William O. Douglas Betty Bowen Carl Maxey Chief Joseph Bertha Landes Buffalo Soldier Home
Search Encyclopedia
Facebook
Advanced Search
Featured Eassy Sponsor of the Week Book Store Donate Now
Home About Us Contact Us Education Bookstore Tourism Advanced Search
6835 HistoryLink.org essays now available      
Donate Subscribe

Shortcuts

Libraries
Cyberpedias Cyberpedias
Timeline Essays Timeline Essays
People's Histories People's Histories

Selected Collections
Cities & Towns Cities & Towns
County Thumbnails Counties
Biographies Biographies
Interactive Cybertours Interactive Cybertours
Slide Shows Slideshows
Public Ports Public Ports
Audio & Video Audio & Video

Research Shortcuts

Map Searches
Alphabetical Search
Timeline Date Search
Topic Search

Features

Book of the Fortnight
Audio/Video Enhanced
History Bookshelf
Klondike Gold Rush Database
Duvall Newspaper Index
Wellington Scrapbook

More History

Washington FAQs
Washington Milestones
Honor Rolls
Columbia Basin
Everett
Olympia
Seattle
Spokane
Tacoma
Walla Walla
Roads & Rails

Timeline Library

< Browse to Previous Essay | Browse to Next Essay >

Fairfax Bridge (James R. O'Farrell Bridge) opens to auto traffic on December 17, 1921.

HistoryLink.org Essay 7259 : Printer-Friendly Format

On December 17, 1921, Pierce County opens the bridge over the Carbon River at Melmont and names it after County Commissioner James R. O’Farrell. The bridge crosses the river about three miles south of Carbonado and provides the first highway access to the town of Fairfax via the Carbon River-Fairfax Road (present-day State Route 165 running south from Wilkeson to Carbonado to Fairfax), and also provides another route to Mount Rainier National Park. The span cost an estimated $500,000 to build and is said to be the highest bridge in the state.

The bridge is a three-hinged steel arch, one of only two extant in the state in 2005. It is 494 feet long and this length consists of a 240-foot three-hinged spandrel braced rib deck arch, two 14-foot steel towers, and two timber trestle approach spans.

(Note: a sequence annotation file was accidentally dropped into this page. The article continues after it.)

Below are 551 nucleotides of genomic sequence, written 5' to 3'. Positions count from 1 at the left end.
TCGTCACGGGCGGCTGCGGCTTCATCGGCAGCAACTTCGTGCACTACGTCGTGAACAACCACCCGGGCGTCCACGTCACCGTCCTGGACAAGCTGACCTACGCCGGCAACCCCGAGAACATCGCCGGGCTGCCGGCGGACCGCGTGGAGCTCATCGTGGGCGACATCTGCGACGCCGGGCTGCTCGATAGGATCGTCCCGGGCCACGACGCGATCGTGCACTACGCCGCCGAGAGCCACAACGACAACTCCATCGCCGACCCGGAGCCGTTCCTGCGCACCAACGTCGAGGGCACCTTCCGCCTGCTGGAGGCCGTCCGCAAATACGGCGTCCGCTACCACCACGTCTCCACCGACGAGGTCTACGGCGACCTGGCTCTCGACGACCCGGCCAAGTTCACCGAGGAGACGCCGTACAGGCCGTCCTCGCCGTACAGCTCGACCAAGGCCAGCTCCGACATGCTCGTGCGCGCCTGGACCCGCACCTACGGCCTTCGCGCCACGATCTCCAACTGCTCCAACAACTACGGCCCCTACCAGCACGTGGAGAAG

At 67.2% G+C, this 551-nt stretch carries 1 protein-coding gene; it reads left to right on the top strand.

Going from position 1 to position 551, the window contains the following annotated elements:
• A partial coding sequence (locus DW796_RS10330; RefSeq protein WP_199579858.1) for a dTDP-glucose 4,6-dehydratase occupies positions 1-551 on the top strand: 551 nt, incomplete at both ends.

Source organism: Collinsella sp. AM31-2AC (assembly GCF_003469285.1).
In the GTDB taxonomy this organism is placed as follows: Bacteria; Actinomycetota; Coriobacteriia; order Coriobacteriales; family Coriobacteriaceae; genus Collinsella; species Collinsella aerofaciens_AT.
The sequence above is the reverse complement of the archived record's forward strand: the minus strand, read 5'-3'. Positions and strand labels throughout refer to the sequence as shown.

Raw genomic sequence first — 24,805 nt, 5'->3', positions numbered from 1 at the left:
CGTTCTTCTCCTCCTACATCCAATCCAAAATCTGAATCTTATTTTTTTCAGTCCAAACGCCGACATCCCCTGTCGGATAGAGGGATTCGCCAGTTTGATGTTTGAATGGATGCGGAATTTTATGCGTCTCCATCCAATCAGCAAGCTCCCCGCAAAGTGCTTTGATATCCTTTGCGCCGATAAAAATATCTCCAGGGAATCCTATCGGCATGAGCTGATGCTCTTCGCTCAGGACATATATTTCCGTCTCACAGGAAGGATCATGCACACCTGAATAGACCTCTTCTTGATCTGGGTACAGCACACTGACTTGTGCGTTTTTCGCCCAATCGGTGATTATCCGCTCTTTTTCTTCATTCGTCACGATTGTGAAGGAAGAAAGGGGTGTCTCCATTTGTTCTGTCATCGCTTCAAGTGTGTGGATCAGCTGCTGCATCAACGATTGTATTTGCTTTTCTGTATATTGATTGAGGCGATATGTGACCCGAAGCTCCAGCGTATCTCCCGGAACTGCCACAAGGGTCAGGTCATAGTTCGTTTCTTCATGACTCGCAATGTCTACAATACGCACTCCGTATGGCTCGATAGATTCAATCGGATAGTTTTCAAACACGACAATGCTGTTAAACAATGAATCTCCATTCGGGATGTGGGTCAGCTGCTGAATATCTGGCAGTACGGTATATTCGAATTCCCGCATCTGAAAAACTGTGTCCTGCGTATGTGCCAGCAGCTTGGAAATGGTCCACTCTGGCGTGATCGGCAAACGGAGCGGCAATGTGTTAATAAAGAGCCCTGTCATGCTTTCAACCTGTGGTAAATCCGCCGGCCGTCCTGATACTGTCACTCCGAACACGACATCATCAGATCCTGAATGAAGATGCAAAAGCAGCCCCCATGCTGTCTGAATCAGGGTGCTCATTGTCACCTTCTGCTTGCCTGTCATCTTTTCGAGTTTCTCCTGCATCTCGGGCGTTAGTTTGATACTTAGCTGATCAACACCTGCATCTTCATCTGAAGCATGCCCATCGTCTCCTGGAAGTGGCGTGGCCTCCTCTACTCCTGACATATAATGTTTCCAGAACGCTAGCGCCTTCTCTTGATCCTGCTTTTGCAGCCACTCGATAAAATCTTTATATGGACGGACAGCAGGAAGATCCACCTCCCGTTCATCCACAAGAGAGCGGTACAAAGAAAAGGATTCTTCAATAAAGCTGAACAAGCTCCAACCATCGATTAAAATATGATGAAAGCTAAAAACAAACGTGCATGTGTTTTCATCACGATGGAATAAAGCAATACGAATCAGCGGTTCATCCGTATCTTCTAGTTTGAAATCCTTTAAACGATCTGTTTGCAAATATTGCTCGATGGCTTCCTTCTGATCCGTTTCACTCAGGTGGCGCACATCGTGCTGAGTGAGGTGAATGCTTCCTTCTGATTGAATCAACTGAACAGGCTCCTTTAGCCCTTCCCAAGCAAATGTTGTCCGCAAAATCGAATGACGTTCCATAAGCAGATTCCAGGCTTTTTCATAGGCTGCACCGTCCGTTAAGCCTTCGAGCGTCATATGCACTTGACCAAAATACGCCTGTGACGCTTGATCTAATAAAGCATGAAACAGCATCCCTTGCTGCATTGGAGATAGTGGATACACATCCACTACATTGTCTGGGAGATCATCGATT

Until the bridge was built, residents of Fairfax could reach the outside world only by railroad or by pack train “through a roundabout route” (Tribune).

Sources:
“Dedicate Road and Bridge Saturday,” The Tacoma News Tribune, December 16, 1921, p. 25; “Fairfax Secure on Highway Map,” Ibid., December 17, 1921, pp. 1, 2; Paul Dorpat and Genevieve McCoy, Building Washington: A History of Washington State Public Works (Seattle: Tartu Publications, 1998), 118; "Fairfax Bridge, WA-72," Washington State Department of Transportation website accessed on February 20, 2005 (http://www.wsdot.wa.gov/environment/culres/ bridges/bridge_pierce_072.htm).
Note: This essay was revised slightly on December 18, 2006.


Travel through time (chronological order):
< Browse to Previous Essay | Browse to Next Essay >

Special Suite: Bridges |

Related Topics: Roads & Rails | Washington Rivers |

Licensing: This essay is licensed under a Creative Commons license that encourages reproduction with attribution. Credit should be given to both HistoryLink.org and to the author, and sources must be included with any reproduction. Click the icon for more info. Please note that this Creative Commons license applies to text only, and not to images. For more information regarding individual photos or images, please contact the source noted in the image credit.
This work is licensed under a Creative Commons Attribution-NonCommercial-NoDerivs 3.0 Unported License


Major Support for HistoryLink.org Provided By: The State of Washington | Patsy Bullitt Collins | Paul G. Allen Family Foundation | Museum Of History & Industry | 4Culture (King County Lodging Tax Revenue) | City of Seattle | City of Bellevue | City of Tacoma | King County | The Peach Foundation | Microsoft Corporation, Other Public and Private Sponsors and Visitors Like You


This essay made possible by:
Washington State Department of Transportation (WSDOT)


James R. O'Farrell (Fairfax) Bridge, State Route 165 spanning the Carbon River, Pierce County
Courtesy WSDOT


 
Home About Us Contact Us Education Bookstore Tourism Advanced Search

HistoryLink.org is the first online encyclopedia of local and state history created expressly for the Internet. (SM)
HistoryLink.org is a free public and educational resource produced by History Ink, a 501 (c) (3) tax-exempt corporation.
Contact us by phone at 206.447.8140, by mail at Historylink, 1411 4th Ave. Suite 803, Seattle WA 98101 or email admin@historylink.org